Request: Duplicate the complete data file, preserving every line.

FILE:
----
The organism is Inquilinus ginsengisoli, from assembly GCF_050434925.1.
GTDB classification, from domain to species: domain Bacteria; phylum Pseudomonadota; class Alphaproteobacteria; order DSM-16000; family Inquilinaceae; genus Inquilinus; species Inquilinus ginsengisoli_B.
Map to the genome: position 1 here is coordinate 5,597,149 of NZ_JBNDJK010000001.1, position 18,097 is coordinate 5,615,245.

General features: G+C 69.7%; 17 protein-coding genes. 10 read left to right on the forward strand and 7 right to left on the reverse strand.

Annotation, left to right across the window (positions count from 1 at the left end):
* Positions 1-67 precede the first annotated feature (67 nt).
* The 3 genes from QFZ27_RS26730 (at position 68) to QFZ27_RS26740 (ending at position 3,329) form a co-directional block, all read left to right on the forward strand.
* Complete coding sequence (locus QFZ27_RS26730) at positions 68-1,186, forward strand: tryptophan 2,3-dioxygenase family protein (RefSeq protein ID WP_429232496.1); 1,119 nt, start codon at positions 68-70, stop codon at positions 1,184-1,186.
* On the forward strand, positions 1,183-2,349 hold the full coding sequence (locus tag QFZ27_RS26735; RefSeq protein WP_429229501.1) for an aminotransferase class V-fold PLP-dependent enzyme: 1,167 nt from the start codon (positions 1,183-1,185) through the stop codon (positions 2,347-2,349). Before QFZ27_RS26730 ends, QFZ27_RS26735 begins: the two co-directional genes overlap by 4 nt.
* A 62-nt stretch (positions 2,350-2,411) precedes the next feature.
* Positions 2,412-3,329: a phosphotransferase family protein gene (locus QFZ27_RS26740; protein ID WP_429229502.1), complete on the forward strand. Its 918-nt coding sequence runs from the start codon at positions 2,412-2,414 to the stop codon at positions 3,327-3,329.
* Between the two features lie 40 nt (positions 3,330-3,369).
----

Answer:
The organism is Inquilinus ginsengisoli, from assembly GCF_050434925.1.
GTDB classification, from domain to species: domain Bacteria; phylum Pseudomonadota; class Alphaproteobacteria; order DSM-16000; family Inquilinaceae; genus Inquilinus; species Inquilinus ginsengisoli_B.
Map to the genome: position 1 here is coordinate 5,597,149 of NZ_JBNDJK010000001.1, position 18,097 is coordinate 5,615,245.

General features: G+C 69.7%; 17 protein-coding genes. 10 read left to right on the forward strand and 7 right to left on the reverse strand.

Annotation, left to right across the window (positions count from 1 at the left end):
* Positions 1-67 precede the first annotated feature (67 nt).
* The 3 genes from QFZ27_RS26730 (at position 68) to QFZ27_RS26740 (ending at position 3,329) form a co-directional block, all read left to right on the forward strand.
* Complete coding sequence (locus QFZ27_RS26730) at positions 68-1,186, forward strand: tryptophan 2,3-dioxygenase family protein (RefSeq protein ID WP_429232496.1); 1,119 nt, start codon at positions 68-70, stop codon at positions 1,184-1,186.
* On the forward strand, positions 1,183-2,349 hold the full coding sequence (locus tag QFZ27_RS26735; RefSeq protein WP_429229501.1) for an aminotransferase class V-fold PLP-dependent enzyme: 1,167 nt from the start codon (positions 1,183-1,185) through the stop codon (positions 2,347-2,349). Before QFZ27_RS26730 ends, QFZ27_RS26735 begins: the two co-directional genes overlap by 4 nt.
* A 62-nt stretch (positions 2,350-2,411) precedes the next feature.
* Positions 2,412-3,329: a phosphotransferase family protein gene (locus QFZ27_RS26740; protein ID WP_429229502.1), complete on the forward strand. Its 918-nt coding sequence runs from the start codon at positions 2,412-2,414 to the stop codon at positions 3,327-3,329.
* Between the two features lie 40 nt (positions 3,330-3,369).